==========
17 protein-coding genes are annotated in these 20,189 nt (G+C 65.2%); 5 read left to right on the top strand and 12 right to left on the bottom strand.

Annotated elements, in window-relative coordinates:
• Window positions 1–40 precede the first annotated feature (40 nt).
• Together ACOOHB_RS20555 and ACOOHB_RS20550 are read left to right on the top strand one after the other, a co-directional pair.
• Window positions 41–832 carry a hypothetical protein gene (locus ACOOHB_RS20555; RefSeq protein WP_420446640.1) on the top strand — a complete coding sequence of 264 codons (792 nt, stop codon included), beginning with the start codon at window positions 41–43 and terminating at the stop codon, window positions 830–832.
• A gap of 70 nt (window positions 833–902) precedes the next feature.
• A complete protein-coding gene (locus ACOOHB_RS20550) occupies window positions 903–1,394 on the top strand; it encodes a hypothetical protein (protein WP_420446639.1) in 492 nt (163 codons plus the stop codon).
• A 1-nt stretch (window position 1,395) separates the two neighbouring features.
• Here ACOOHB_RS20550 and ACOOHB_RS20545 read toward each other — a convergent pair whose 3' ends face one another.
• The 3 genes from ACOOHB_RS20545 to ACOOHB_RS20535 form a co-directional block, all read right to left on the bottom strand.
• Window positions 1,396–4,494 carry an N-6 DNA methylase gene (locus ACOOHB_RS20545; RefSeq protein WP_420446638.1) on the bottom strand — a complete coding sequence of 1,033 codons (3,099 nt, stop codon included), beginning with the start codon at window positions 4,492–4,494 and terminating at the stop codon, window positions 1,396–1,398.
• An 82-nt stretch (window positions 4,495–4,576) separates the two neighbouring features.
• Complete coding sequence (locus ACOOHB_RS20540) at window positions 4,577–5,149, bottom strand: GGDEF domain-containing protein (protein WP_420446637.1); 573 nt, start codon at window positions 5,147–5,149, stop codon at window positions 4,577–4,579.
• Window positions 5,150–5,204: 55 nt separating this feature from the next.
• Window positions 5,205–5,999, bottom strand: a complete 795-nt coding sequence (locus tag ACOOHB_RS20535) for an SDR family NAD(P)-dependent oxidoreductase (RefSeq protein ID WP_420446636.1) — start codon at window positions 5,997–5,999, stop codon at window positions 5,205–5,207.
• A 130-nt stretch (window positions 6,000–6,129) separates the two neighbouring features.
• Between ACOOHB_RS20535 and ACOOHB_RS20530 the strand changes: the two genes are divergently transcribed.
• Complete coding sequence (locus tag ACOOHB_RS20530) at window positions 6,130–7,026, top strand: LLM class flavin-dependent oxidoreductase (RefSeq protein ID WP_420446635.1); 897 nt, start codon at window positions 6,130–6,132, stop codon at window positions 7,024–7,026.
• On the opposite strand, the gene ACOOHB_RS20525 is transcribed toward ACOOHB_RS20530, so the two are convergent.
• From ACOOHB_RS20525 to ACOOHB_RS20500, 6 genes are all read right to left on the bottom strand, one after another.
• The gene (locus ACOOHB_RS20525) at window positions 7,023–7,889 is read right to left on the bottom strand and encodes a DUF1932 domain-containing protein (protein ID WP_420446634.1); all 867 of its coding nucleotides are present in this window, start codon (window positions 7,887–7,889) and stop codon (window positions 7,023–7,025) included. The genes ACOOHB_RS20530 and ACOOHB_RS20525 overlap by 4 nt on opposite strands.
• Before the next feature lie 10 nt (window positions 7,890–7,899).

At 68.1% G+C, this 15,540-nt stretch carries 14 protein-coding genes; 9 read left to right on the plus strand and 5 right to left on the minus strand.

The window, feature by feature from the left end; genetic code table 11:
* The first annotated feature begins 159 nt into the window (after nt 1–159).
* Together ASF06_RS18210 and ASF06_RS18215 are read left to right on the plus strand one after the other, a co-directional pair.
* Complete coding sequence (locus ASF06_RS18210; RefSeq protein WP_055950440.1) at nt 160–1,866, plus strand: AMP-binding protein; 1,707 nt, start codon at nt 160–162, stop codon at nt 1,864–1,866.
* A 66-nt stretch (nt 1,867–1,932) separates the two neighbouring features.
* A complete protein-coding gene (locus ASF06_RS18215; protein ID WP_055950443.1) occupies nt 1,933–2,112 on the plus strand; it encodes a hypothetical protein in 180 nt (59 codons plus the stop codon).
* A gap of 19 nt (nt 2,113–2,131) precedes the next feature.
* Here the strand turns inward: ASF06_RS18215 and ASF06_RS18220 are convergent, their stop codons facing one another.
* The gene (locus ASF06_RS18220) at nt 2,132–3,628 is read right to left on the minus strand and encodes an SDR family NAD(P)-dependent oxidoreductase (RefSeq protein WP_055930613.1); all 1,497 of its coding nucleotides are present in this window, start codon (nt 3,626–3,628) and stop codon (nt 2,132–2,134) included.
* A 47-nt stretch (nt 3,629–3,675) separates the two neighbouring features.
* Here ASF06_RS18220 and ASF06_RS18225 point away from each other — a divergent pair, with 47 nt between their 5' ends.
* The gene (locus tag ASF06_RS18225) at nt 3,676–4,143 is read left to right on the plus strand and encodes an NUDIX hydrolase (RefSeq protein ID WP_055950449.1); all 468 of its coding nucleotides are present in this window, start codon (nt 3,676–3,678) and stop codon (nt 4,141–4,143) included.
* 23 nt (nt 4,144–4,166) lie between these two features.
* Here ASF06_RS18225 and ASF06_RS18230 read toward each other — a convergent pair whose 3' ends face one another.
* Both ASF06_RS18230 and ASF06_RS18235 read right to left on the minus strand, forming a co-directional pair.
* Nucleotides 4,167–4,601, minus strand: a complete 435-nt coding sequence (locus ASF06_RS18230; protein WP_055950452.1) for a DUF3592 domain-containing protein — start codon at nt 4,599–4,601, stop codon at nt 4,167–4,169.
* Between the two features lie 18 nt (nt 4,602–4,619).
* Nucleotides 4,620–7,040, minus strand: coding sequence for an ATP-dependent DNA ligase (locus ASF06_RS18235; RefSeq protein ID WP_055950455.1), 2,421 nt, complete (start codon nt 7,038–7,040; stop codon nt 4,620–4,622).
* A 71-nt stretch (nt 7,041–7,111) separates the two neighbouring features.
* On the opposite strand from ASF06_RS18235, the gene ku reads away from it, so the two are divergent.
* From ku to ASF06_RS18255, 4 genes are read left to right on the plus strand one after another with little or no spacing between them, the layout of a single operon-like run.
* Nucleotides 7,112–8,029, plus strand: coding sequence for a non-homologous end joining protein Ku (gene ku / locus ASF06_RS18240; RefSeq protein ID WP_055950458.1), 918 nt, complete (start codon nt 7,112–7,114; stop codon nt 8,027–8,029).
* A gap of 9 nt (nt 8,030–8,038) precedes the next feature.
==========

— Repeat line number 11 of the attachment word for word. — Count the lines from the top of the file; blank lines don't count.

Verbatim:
• Window positions 1,396–4,494 carry an N-6 DNA methylase gene (locus ACOOHB_RS20545; RefSeq protein WP_420446638.1) on the bottom strand — a complete coding sequence of 1,033 codons (3,099 nt, stop codon included), beginning with the start codon at window positions 4,492–4,494 and terminating at the stop codon, window positions 1,396–1,398.